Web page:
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← Q&A: Plant scientists answer your questions

Q&A: Plant scientists answer your questions - Comments

Neodarwinian's Avatar Comment 1 by Neodarwinian

Are you going to feed potentially contaminated wheat in nearby fields to rats to test its safety?"

Sigh!

A small sample of the ill posed questions arising from visceral rather than rational responses. Reminds me of a " small " discussion held on this site recently!

Fri, 04 May 2012 14:19:09 UTC | #939665

The Jersey Devil's Avatar Comment 2 by The Jersey Devil

I'm a big believer in 'transparency'.

When public funds are used for research projects then it is right and proper for the public to have information about the progress, the risks, the costs and the benefits of said research project. These types of Q&A are a good way to provide transparency.

I hope researchers view the ongoing dissemination of information to the public as an important and integral part of the research - a safety control as sure as the mesh fences and 'gas guns' being used.

I thank RDF for providing this service.

Fri, 04 May 2012 15:24:17 UTC | #939682

Stafford Gordon's Avatar Comment 3 by Stafford Gordon

Interesting to learn that wheat is produced by parthenogenesis; I wonder how many of the protesters know or knew that.

It's encouraging to see scientists engaging with the populace in any case.

Fri, 04 May 2012 15:41:31 UTC | #939685

Alan4discussion's Avatar Comment 4 by Alan4discussion

@OP Why do you say insects can't carry off the GM wheat pollen?

WH: Insects do not pollinate wheat so wheat pollen will not be carried off by pollinating insects. If pollen was ‘carried off’ it is only viable for a very short time (a few minutes) so would not be a problem.

HJ: Wheat is not insect-pollinated. Wheat flowers fertilise themselves before they open. Excess pollen, which is heavy and lives for only a few hours, then falls to the ground around the plant.

Grasses and related plants are wind pollinated, so the relevant question about insects should have been, " Are there pollen eating insects which collect wheat/grass pollen?" ..and an answer to that question provided!

Some of the above questions and answers seem very amateurish and irrelevant!

Is out-crossing of transgenes from wheat possible? .- http://www.gmo-compass.org/eng/safety/environmental_safety/188.wheat.html

Normally, self-pollination occurs, which means wheat plants fertilize themselves with their own pollen before flowers even open. Nevertheless – depending on genotype and climatic conditions – cross-pollination with other wheat plants is possible. It usually occurs at a rate of approximately one to two percent. The rate can increase up to 9.7 percent when weather conditions are dry and warm.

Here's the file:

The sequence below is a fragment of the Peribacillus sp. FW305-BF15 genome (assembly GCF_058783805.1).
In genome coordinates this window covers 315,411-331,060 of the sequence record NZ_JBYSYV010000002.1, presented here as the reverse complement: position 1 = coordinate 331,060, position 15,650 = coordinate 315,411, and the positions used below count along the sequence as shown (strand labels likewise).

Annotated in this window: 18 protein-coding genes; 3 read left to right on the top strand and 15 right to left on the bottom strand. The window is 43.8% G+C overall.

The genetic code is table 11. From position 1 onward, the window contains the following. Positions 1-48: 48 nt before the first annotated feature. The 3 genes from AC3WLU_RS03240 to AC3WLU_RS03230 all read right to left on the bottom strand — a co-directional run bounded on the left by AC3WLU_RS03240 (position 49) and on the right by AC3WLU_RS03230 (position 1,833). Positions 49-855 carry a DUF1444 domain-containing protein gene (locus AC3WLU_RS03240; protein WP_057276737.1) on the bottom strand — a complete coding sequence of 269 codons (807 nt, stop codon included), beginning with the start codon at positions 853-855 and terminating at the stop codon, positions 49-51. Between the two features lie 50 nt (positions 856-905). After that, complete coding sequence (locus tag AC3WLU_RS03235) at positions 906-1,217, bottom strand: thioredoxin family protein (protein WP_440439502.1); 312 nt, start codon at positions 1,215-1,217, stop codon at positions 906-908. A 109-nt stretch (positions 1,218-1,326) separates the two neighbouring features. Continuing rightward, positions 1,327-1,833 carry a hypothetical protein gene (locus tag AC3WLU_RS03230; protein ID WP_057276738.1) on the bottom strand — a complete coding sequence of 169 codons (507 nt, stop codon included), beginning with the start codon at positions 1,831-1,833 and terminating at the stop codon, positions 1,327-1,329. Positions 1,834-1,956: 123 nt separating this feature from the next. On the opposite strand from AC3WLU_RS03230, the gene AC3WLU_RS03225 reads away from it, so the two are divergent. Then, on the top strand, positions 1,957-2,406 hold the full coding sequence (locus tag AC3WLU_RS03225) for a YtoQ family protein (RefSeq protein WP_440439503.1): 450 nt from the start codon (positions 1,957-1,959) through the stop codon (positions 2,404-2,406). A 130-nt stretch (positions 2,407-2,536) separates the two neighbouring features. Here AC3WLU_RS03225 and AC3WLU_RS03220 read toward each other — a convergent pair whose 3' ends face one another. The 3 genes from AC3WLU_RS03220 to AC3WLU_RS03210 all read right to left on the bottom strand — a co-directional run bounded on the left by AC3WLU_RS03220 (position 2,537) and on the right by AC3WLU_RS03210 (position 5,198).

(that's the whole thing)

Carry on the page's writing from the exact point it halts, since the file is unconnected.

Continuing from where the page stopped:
Wheat pollen is carried by wind. Dissemination is limited by its relatively high weight and small quantities. Furthermore, wheat pollen only remains viable for a very short period of time (a few minutes to three hours).

The genome structure of modern wheat is much different than its wild ancestors. Its set of chromosomes has multiplied - sixfold in the case of bread wheat (T. aestivum) and spelt (T. spelta). These two forms can interbreed and produce fertile offspring. The fertility of hybrids between plants with different numbers of chromosome sets is very limited. Durum wheat (T. durum, T. trugidium) and emmer wheat (T. dicoccum) have four sets of chromosomes, which makes them very unlikely to form fertile hybrids with bread wheat.

Some cases of wheat crossing with wild relatives have been reported. Possibilities include quack grass (Agropyron), rye (Secale cereale), and several others (e.g. Elymus, Hordeum, Leymus, Setaria, Sorghum). Most of the time, such crosses are only possible using artificial methods.

Generally speaking, the likelihood of wheat spreading transgenes to wild relatives is considered negligible

The chances of escaping genes appear small but questions such as wind pollination and potential cross breeding should have been dealt with more transparently. Some independent biologists should have been asking and answering questions.

Fri, 04 May 2012 18:55:09 UTC | #939726

Gnu Atheist's Avatar Comment 5 by Gnu Atheist

When a Mommy wheat and a Daddy wheat love eachother very much, then...

Mon, 07 May 2012 15:19:50 UTC | #940317

Alan4discussion's Avatar Comment 6 by Alan4discussion

Comment 5 by Gnu Atheist - When a Mommy wheat and a Daddy wheat love each other very much, then...

Nope! With both sexes in the same plant they are Dummy or Maddy, wheats, -

@OP Wheat flowers fertilise themselves before they open.

self fertilisation, - with only the occasional crossing!

Mon, 07 May 2012 17:30:06 UTC | #940338